95 Year old Minnesota Woman wins at Supreme Court
After an uncharacteristically fast track (at least for this Court Term), the Supreme Court has unanimously decided that Hennepin County violated the Fifth Amendment’s takings clause when it seized and sold Geraldine Tyler’s condo, keeping the surplus from the sale. See previous post on this case.
The Takings Clause of the Fifth Amendment to the United States Constitution states that “private property [shall not] be taken for public use, without just compensation.” This clause has been interpreted by the courts to mean that the government cannot take private property without providing just compensation to the property owner. In Kelo v. City of New London (2005) the Supreme Court held that the government’s taking of private property to sell for private development qualified as a “public use” in the context of eminent domain. Tyler’s case is unique in that Tyler’s property was seized to pay a delinquent debt, under some rather interesting circumstances.
To recap, in 2016, 94-year-old Geraldine Tyler’s condo was sold at auction by Hennepin County due to several years of unpaid property taxes. The sale yielded $40,000, of which the county kept not only the $15,000 in taxes, penalties, and costs that Tyler owed but also the remaining $25,000. This action was challenged by Tyler, leading to the Supreme Court case Tyler v. Hennepin County.
The county argued that Tyler was not actually harmed by the sale of her condo, suggesting she may have had a mortgage for $49,000 on the property, as well as a $12,000 lien for unpaid homeowners’ association fees. However, the justices dismissed these claims as speculation, noting that the county had never actually provided evidence of either the mortgage or the lien. Chief Justice John Roberts stated, “Tyler still plausibly alleges a financial harm: The County has kept $25,000 that belongs to her.”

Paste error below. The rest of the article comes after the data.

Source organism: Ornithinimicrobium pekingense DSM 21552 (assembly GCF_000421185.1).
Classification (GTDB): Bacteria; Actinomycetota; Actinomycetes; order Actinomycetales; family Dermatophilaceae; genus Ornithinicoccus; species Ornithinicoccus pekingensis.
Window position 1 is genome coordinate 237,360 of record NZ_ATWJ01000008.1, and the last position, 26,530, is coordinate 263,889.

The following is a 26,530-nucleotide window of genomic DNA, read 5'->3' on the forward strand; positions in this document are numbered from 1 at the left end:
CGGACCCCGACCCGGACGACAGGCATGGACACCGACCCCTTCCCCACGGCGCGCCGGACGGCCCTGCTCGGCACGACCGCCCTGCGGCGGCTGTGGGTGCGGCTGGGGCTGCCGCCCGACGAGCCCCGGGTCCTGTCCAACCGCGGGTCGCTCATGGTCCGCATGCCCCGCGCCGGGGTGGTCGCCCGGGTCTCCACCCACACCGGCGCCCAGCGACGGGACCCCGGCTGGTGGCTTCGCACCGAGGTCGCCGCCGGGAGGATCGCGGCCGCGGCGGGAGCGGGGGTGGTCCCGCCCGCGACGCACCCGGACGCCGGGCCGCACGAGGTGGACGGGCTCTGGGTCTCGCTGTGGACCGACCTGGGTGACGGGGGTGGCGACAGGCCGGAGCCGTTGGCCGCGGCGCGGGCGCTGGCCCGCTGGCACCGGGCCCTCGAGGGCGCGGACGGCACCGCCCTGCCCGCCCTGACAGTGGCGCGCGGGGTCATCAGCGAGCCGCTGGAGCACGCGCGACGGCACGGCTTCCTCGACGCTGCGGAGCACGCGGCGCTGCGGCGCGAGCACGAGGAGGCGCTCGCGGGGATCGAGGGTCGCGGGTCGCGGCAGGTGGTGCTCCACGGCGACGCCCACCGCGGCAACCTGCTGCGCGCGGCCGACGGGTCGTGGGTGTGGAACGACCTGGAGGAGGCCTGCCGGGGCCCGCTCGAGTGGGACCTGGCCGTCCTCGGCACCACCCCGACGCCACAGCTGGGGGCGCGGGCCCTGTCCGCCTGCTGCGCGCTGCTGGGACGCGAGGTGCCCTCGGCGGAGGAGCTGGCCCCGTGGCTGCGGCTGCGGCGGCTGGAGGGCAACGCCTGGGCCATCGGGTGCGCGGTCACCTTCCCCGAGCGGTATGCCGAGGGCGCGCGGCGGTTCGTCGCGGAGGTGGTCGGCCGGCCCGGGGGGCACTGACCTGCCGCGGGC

The court’s ruling emphasized that property rights cannot be easily manipulated. Roberts observed that even Minnesota itself recognizes that in other contexts, a property owner is entitled to the surplus in excess of her debt. By keeping the $25,000, the county “effected a ‘classic taking in which the government directly appropriates private property for its own use.’”
This ruling is a significant victory for property rights, affirming that they are fundamental and do not depend solely on state law. It makes clear that home equity theft is not only unjust but unconstitutional.
While the court did not resolve Tyler’s argument that the county’s actions also violated the Eighth Amendment’s ban on excessive fines, Justice Neil Gorsuch, joined by Justice Ketanji Brown Jackson, suggested in a concurring opinion that Tyler would have prevailed on this ground as well.
This case serves as a reminder of the importance of property rights and the role of the Supreme Court in upholding these rights. It also raises questions about the practices of counties and states in handling property seizures and sales, and whether reforms are needed to ensure that property owners are treated fairly and constitutionally.\
Chief Robert’s Opinion:22-166_8n59